I am not an expert when it comes to the Beastie Boys. In fact, besides “Fight For Your Right(To Party)” and “No Sleep Till Brooklyn” I couldn’t stand the Beasties in 1986. I was a metal kid in the 7th grade that saw the Beastie Boys as a way for the jocks to feel better about getting girls drunk and taking advantage of them, picking on the geeks and nerds, and cruising in their newly bought Camaros. I think if you were to ask the late Adam Yauch he might agree with all of those assumptions, though I don’t think Yauch, Mike D, and Ad Rock’s intentions were to have the jock assholes co-opt the Beasties music. Still, I stayed away until in 1989 when I saw the video for “Hey Ladies” off of Paul’s Boutique. I don’t know if it was the heavily sampled music, the stoned flow of these Brooklyn-to-LA transplants, or if it was the extremely humorous video, but my attitude changed dramatically towards the Beastie Boys.
Fast forward to this afternoon and my recent purchase of the 20th anniversary vinyl edition of the now landmark Paul’s Boutique. In the 25 years since I first heard “Hey Ladies” on my uncle’s tv one strange weekend I have grown to absolutely love the Beasties. Paul’s Boutique, Check Your Head, Ill Communication, Hello Nasty,…all are classics. Even To the Five Boroughs and Hot Sauce Committee Part II are great examples of aging gracefully in a music world that makes it increasingly hard to do. But for my money, Paul’s Boutique is their all out masterpiece. Part cut and paste experiment, part acid kool-aid test, and a total one-of-a-kind hip hop experience. I’m not much of a hip hop fan, but I can totally get into the Beastie Boys. I think that’s their gift, really. They can cross party lines and hang with the hip hop fans, the rock, metal, and punk fans. They can hang with the gutter punks and trust fund babies. They relate to the class clown and the loner artists. I feel Paul’s Boutique stands out as this single piece of art. Stoned, trippin’, drunk ass art. The Dust Brothers really helped them achieve that filthy canvas vision they had in their heads. I won’t try and get into history and theories and passionate stances on styles and whatever. All I know is that this album makes me extremely happy. It’s a meal for the ears. A big, greasy, funky, dirty, bong water-drenched meal.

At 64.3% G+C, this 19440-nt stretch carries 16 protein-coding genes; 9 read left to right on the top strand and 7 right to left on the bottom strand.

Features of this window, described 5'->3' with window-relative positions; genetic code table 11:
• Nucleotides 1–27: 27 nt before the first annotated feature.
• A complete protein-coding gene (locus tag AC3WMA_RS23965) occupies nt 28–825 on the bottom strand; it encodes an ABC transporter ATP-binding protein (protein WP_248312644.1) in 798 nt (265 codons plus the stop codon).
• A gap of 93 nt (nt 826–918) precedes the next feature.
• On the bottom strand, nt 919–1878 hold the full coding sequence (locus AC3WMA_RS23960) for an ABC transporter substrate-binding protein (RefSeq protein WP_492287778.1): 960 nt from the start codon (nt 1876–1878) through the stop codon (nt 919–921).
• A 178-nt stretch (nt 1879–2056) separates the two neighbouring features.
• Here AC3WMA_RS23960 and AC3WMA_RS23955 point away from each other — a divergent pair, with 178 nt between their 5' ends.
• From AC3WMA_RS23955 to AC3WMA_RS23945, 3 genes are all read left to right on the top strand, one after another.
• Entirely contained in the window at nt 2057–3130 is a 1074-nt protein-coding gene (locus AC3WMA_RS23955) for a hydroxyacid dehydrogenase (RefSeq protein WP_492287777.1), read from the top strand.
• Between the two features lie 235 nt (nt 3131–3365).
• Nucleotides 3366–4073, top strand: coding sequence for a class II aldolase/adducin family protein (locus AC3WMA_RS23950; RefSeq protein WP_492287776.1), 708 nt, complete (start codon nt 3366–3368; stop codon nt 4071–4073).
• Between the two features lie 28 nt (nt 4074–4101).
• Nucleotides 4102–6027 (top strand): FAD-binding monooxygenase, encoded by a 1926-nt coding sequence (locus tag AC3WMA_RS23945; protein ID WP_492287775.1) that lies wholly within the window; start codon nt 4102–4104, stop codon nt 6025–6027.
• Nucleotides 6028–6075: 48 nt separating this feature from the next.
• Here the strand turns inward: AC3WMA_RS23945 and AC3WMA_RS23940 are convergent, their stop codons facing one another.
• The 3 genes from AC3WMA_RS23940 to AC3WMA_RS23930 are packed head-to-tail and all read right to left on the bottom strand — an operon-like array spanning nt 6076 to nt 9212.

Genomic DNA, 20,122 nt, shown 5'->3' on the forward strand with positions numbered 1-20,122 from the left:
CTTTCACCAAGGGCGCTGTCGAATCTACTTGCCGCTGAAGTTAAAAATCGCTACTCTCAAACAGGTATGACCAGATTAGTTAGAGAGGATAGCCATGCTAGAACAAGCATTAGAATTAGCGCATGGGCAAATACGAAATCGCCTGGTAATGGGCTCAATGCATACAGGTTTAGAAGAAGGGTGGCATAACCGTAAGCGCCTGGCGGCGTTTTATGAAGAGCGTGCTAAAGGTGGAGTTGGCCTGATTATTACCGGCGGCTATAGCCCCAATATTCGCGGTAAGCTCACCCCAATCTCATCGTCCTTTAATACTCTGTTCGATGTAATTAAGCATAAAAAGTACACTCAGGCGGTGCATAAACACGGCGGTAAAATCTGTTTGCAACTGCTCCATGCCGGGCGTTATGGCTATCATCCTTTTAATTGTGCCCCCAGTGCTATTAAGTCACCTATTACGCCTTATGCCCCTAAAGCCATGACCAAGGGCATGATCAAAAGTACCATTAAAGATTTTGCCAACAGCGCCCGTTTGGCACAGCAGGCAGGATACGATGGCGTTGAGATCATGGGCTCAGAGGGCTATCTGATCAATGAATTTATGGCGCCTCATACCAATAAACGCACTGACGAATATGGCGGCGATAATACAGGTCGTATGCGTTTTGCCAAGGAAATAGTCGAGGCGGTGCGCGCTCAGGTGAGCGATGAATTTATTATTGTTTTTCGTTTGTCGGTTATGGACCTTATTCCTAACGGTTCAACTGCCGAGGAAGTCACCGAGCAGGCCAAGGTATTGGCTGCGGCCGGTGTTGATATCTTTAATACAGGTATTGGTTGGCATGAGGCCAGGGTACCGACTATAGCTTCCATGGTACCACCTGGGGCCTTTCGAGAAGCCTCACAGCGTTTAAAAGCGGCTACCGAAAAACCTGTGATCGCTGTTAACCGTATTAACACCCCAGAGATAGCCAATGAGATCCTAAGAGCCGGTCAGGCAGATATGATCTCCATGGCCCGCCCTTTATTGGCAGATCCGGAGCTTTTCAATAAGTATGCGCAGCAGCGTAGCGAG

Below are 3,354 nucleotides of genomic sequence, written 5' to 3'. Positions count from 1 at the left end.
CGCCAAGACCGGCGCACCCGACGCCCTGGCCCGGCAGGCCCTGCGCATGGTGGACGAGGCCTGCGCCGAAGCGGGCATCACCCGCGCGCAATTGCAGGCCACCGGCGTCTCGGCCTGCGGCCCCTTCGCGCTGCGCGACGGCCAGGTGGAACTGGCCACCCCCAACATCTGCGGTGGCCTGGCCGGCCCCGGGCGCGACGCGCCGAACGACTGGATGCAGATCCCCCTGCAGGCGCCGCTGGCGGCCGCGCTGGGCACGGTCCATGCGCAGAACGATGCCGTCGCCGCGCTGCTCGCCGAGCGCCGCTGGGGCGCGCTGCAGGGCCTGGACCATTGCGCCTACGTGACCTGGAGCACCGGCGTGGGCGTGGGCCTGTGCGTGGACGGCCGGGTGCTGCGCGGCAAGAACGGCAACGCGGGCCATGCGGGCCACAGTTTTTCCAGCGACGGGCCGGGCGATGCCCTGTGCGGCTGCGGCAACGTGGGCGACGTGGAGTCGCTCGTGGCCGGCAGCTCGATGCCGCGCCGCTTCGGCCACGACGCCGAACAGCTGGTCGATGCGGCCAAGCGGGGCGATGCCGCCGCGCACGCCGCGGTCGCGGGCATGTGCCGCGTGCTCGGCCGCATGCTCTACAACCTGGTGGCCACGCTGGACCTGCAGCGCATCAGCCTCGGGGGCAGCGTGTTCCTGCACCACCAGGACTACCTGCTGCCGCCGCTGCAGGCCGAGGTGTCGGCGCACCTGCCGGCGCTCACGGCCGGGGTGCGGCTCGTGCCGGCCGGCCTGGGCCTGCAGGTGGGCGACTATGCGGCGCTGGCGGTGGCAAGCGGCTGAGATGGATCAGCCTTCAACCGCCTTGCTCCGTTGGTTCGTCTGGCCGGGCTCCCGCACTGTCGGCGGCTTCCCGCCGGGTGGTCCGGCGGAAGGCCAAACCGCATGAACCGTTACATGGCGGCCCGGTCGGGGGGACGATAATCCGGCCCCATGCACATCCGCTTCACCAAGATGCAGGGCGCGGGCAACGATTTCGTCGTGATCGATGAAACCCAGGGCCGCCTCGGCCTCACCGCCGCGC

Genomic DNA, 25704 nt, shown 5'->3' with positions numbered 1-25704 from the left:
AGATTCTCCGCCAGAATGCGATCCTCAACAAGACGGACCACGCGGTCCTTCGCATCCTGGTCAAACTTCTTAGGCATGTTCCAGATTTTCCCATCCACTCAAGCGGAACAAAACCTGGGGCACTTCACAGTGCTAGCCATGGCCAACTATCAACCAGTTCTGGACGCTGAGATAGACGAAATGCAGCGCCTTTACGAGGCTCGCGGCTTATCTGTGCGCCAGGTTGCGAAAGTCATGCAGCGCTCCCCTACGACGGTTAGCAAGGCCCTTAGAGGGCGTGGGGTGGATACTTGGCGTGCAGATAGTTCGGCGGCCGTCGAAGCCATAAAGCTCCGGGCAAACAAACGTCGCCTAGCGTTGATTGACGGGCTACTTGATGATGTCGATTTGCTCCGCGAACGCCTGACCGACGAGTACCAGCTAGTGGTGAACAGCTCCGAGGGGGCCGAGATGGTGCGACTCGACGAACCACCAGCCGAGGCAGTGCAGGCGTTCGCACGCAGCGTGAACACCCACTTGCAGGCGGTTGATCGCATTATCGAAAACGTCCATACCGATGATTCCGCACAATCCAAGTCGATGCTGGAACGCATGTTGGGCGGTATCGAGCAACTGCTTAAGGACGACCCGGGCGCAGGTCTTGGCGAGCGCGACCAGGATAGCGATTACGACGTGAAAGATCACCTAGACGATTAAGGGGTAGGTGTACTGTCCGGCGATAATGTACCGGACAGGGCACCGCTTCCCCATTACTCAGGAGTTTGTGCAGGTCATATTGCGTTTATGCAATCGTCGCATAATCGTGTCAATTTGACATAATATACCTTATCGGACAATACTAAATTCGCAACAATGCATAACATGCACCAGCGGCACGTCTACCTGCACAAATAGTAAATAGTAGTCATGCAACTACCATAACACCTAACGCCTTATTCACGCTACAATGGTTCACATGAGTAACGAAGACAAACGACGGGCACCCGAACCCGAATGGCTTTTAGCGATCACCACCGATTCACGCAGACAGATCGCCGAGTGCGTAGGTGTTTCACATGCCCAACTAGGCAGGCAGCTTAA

I’m not sure when this album will leave the turntable, but I can say it’ll be spinning the rest of the week. As far as the 180 gram, remastered version of the album, I’ll just say Paul’s Boutique has never sounded better. The CD version I bought back in 2003 still sounded a bit muffled and quiet(thanks third generation mastering.) But this anniversary copy sound absolutely unreal. Sounds like some classic 70s funk record pulled up from the basement and spun for the first time in 40 years. It has an amazing analog punch, and through my all analog Onkyo receiver it just sound so freakin’ good.
All right, time to flip the record.